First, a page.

The report also urges a fundamental review of the involvement of the American NSA ( National Security Agency) in Europe, suggesting that their activities be either scaled down, or become more open and accountable.
Such concerns have been privately expressed by governments and MEPs since the Cold War, but surveillance has continued to expand. US intelligence activity in Britain has enjoyed a steady growth throughout the past two decades. The principal motivation for this rush of development is the US interest in commercial espionage. In the Fifties, during the development of the "special relationship" between America and Britain, one US institution was singled out for special attention.
Union and FBI Launch |
Global Surveillance System
Statewatch warns about
connections to ECHELON
One of the references in the report to the European parliament is a report from Statewatch on " European Union and FBI Launch Global Surveillance System", (24 Feb 1997). EU and FBI should have made an agreement on big scale interception in Europe in order to catch criminals. Statewatch warns about connections to the existing Echelon-system.
The ECHELON "...system works by indiscriminately intercepting very large quantities of communications and using computers to identify and extract messages from the mass of unwanted ones."
"It is the interface of the ECHELON system and its potential development on phone calls combined with the standardisation of "tappable" telecommunications centres and equipment being sponsored by the EU and the USA which presents a truly global threat over which there are no legal or democratic controls. " Wiretaps: Europe is launching a universal wiretap network (April 14, 1997, bulletin lambda 3.02)
"The British watchdog group Statewatch revealed confidential documents from the European Union's intergovernmental meetings that show a global wiretapping system is under way among Europe, the United States and other industrialized countries."
A meeting of the Trevi Ministers decide a study should be carried out on the new telecommunications systems and "the different interception possibilities".
29-30 November 1993
The first meeting of the new, post-Maastricht, Council of Justice and Home Affairs Ministers meeting in Brussels adopt a Resolution calling on experts to compare the needs of the EU "with those of the FBI".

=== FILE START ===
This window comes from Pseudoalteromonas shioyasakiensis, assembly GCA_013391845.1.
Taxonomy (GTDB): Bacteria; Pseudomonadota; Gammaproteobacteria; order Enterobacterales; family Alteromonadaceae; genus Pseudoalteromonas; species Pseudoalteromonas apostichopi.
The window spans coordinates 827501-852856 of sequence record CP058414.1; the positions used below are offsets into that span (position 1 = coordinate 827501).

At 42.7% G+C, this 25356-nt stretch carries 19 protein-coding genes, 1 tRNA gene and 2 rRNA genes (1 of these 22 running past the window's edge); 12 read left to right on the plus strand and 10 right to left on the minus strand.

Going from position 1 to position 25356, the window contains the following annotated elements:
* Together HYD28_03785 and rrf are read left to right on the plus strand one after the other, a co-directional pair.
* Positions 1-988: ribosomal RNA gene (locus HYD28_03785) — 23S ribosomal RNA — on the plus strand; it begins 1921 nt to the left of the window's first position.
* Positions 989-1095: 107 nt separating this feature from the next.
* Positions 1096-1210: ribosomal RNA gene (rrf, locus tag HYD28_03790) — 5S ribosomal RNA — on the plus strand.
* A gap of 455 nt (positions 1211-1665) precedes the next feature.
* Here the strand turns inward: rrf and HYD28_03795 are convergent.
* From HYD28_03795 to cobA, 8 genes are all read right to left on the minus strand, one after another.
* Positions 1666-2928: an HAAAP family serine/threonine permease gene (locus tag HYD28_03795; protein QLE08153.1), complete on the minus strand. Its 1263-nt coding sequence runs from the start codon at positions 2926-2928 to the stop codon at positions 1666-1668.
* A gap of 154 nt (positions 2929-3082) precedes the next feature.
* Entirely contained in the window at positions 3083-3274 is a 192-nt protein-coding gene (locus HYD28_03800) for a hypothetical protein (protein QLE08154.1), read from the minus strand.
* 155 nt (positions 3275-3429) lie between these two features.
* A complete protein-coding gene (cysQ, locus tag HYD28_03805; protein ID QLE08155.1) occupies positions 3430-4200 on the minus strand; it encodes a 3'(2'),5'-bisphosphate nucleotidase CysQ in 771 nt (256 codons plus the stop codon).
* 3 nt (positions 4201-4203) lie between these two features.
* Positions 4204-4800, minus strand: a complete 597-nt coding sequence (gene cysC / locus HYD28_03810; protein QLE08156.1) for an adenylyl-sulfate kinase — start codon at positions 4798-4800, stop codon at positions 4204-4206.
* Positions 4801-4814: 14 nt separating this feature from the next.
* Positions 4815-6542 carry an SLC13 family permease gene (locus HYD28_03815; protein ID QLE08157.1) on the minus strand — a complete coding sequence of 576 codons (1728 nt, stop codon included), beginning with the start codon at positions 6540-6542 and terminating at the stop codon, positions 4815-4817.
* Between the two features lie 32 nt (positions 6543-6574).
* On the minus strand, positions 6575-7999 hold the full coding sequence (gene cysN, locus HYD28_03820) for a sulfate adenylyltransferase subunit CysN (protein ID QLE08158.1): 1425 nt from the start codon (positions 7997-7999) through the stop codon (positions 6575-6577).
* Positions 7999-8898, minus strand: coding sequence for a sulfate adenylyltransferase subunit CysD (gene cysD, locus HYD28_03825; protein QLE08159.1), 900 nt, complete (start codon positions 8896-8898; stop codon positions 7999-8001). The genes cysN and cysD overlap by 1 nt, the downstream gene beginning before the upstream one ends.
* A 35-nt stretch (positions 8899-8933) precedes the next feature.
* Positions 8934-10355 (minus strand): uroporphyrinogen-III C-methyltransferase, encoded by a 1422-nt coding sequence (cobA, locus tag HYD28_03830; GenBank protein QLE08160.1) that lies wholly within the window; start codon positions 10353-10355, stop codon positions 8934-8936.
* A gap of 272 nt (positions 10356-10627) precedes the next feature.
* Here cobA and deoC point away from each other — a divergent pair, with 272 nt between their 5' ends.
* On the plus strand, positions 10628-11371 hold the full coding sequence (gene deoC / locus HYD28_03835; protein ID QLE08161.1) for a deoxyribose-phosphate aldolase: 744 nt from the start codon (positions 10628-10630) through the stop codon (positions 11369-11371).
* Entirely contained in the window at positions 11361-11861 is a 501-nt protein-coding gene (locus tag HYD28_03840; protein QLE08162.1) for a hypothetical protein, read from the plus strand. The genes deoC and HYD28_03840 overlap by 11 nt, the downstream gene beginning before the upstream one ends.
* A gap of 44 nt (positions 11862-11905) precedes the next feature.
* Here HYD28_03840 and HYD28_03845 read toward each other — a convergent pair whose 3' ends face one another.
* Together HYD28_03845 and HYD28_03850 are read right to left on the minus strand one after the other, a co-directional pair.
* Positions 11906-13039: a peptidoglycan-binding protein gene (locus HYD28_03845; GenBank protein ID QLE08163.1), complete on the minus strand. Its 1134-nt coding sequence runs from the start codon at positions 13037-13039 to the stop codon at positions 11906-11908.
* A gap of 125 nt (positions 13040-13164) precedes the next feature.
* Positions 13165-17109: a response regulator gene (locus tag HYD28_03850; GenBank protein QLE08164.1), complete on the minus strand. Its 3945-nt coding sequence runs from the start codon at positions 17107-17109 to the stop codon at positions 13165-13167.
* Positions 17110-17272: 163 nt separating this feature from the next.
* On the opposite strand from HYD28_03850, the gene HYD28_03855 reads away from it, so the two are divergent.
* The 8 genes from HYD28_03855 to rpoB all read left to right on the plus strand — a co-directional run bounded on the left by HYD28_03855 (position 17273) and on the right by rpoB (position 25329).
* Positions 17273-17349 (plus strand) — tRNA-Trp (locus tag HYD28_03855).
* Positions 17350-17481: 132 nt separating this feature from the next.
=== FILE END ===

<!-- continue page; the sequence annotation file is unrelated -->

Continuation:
March, April, November and December 1994
The K4 Committee discusses the draft Resolution on the lawful interception of telecommunications and the "Requirements" to be placed on network and service providers.
The Council of Justice and Home Affairs Ministers discuss the draft Resolution.
The K4 Committee discusses the draft "Memorandum of Understanding with third countries".
9 January 1995
The Working Group on Police Cooperation, under the K4 Committee, considers a report on the need to "tag" all communications.
17 January 1995
The Resolution is adopted by "written procedure". It is not published in any form until 4 November 1996 when it appears in the Official Journal.
13 November 1995
The Working Group on Police Cooperation consider a report on the situation in each EU state on telephone tapping.
23 November 1995
The Council of Justice and Home Affairs Ministers agree the "Memorandum of Understanding". It is not published in any form.
COREPER agree the text of a letter to be sent to international standards bodies attaching the Resolution.
7 May 1996
Michael Howard, the Home Secretary, tells the Chair of the Select Committee on the European Communities in the House of Lords that the "Memorandum of UndersChair of the Select Committee on the European Communities in the House of Lords that
28 November 1996
The Council of Justice and Home Affairs Ministers agree the text of a letter to be sent out to other potential "participants" (countries) in the "Memorandum of Understanding".
Council of Justice and Home Affairs Ministers
One of NSA bases, Menwith Hill, England, was to become the biggest spy station in the world. Its ears - known as radomes - are capable of listening in to vast chunks of the communications spectrum throughout Europe and the old Soviet Union.
In its first decade the base sucked data from cables and microwave links running through a nearby Post Office tower, but the communications revolutions of the Seventies and Eighties gave the base a capability that even its architects could scarcely have been able to imagine. With the creation of Intelsat and digital telecommunications, Menwith and other stations developed the capability to eavesdrop on an extensive scale on fax, telex and voice messages. Then, with the development of the Internet, electronic mail and electronic commerce, the listening posts were able to increase their monitoring capability to eavesdrop on an unprecedented spectrum of personal and business communications.
This activity has been all but ignored by the UK Parliament. When Labour MPs raised questions about the activities of the NSA, the Government invoked secrecy rules. It has been the same for 40 years.